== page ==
Five Indonesian men have been trapped in the top of a tree for the past five days and surrounded by Sumatran tigers, authorities say, and it could take another two or three days before help can arrive to rescue them.
Six men were reportedly in the national park, looking for wood to make incense and setting traps for deer. A tiger cub ended up in the trap, and its cries drew the attention of several adult Sumatran tigers; they chased down and caught one of the men and mauled him to death.
The remaining five men managed to scramble up a tree and call for help using their cell phones. At least four tigers remained at the base of the tree, circling and preventing help from reaching the men. Experts have been called in but will likely not arrive until Wednesday.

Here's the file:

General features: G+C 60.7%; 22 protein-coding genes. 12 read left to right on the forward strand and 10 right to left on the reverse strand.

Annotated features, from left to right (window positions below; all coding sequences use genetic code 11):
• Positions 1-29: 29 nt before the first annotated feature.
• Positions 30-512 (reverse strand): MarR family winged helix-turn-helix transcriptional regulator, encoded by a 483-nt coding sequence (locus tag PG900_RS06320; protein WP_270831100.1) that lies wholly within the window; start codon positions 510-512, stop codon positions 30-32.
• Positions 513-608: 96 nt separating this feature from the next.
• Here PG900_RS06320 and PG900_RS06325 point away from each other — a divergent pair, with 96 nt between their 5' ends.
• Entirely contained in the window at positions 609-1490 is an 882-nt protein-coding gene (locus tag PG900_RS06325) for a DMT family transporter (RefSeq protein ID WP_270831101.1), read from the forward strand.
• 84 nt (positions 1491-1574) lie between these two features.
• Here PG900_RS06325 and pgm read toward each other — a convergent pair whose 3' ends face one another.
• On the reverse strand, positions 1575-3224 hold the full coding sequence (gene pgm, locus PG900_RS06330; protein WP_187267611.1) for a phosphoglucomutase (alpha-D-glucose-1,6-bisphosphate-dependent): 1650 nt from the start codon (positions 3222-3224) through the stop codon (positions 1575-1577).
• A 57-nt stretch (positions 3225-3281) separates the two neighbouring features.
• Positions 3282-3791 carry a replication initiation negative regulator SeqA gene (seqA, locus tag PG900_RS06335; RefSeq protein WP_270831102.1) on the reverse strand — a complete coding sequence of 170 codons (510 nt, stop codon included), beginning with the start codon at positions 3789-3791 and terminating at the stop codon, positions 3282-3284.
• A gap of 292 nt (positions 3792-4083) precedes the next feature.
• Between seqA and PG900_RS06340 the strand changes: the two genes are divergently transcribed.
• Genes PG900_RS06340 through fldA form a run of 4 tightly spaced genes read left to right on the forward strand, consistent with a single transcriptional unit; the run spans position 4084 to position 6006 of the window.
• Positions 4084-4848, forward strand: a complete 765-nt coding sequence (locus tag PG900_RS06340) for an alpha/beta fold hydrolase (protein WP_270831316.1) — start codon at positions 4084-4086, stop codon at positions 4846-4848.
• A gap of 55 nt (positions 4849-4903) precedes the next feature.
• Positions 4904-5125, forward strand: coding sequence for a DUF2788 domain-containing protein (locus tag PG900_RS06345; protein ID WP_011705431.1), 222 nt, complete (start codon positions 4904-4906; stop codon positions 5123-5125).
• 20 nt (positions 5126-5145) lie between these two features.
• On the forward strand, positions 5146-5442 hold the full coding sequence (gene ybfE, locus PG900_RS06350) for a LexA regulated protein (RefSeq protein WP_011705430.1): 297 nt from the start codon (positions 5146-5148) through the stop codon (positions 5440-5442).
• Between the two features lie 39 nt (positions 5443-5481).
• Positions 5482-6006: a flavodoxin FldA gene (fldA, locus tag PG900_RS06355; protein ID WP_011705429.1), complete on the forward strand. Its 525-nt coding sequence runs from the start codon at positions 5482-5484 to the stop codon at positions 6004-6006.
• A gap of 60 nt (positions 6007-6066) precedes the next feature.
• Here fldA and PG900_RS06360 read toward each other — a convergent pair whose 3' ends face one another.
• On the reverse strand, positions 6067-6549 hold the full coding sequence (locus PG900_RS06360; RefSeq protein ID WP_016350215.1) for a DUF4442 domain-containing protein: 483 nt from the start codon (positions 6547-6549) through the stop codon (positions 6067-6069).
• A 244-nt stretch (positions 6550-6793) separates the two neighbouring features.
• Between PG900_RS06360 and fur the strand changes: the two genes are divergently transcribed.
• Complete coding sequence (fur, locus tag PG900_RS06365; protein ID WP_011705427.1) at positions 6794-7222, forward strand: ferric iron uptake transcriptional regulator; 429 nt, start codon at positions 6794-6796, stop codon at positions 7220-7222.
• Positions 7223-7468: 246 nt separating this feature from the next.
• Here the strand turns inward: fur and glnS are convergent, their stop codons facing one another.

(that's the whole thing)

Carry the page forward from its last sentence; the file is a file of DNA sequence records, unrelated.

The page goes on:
"We are worried because they could be weak and fall from the trees due to a lack of food," a member of the rescue team told the Guardian.
"It might need two or three days to walk on foot to the depths of the jungle," Police Chief Dicky Sondani told the BBC. "If the tigers remain under the tree, we may have to shoot or sedate them to rescue the five people."
Sondani noted that people continually enter the forest to collect the wood needed for incense without thinking of the potential risk posed by wild animals.
"People keep entering the jungle to look for the wood because it's very expensive," Sondani explained, "but that's the risk. There are many tigers and elephants in Gunung Leuser jungle."
The Sumatran tigers are an endangered species, with only 350 in the wild. The largest population lives in the Gunung Leuser jungle, making them a particularly dangerous threat to humans.
The Leuser jungle is home to the Samatran tigers, orangutans, elephants, rhinos, and leopards that are all protected by the country.